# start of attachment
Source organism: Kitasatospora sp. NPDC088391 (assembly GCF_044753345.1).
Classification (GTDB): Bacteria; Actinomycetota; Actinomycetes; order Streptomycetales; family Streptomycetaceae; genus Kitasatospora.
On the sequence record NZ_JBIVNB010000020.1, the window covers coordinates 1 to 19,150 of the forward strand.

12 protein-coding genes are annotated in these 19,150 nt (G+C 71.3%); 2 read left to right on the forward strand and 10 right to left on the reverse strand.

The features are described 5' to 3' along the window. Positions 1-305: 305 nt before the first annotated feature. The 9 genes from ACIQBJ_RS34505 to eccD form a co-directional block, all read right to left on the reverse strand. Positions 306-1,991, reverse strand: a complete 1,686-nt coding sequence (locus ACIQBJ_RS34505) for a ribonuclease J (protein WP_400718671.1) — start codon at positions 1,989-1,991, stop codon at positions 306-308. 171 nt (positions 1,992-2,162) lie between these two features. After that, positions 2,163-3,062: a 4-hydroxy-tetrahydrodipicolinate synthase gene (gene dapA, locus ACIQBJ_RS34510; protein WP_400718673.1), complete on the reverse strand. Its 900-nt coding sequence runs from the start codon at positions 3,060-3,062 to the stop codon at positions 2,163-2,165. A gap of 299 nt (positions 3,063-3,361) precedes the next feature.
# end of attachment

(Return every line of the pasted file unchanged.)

Source organism: Kitasatospora sp. NPDC088391 (assembly GCF_044753345.1).
Classification (GTDB): Bacteria; Actinomycetota; Actinomycetes; order Streptomycetales; family Streptomycetaceae; genus Kitasatospora.
On the sequence record NZ_JBIVNB010000020.1, the window covers coordinates 1 to 19,150 of the forward strand.

12 protein-coding genes are annotated in these 19,150 nt (G+C 71.3%); 2 read left to right on the forward strand and 10 right to left on the reverse strand.

The features are described 5' to 3' along the window. Positions 1-305: 305 nt before the first annotated feature. The 9 genes from ACIQBJ_RS34505 to eccD form a co-directional block, all read right to left on the reverse strand. Positions 306-1,991, reverse strand: a complete 1,686-nt coding sequence (locus ACIQBJ_RS34505) for a ribonuclease J (protein WP_400718671.1) — start codon at positions 1,989-1,991, stop codon at positions 306-308. 171 nt (positions 1,992-2,162) lie between these two features. After that, positions 2,163-3,062: a 4-hydroxy-tetrahydrodipicolinate synthase gene (gene dapA, locus ACIQBJ_RS34510; protein WP_400718673.1), complete on the reverse strand. Its 900-nt coding sequence runs from the start codon at positions 3,060-3,062 to the stop codon at positions 2,163-2,165. A gap of 299 nt (positions 3,063-3,361) precedes the next feature.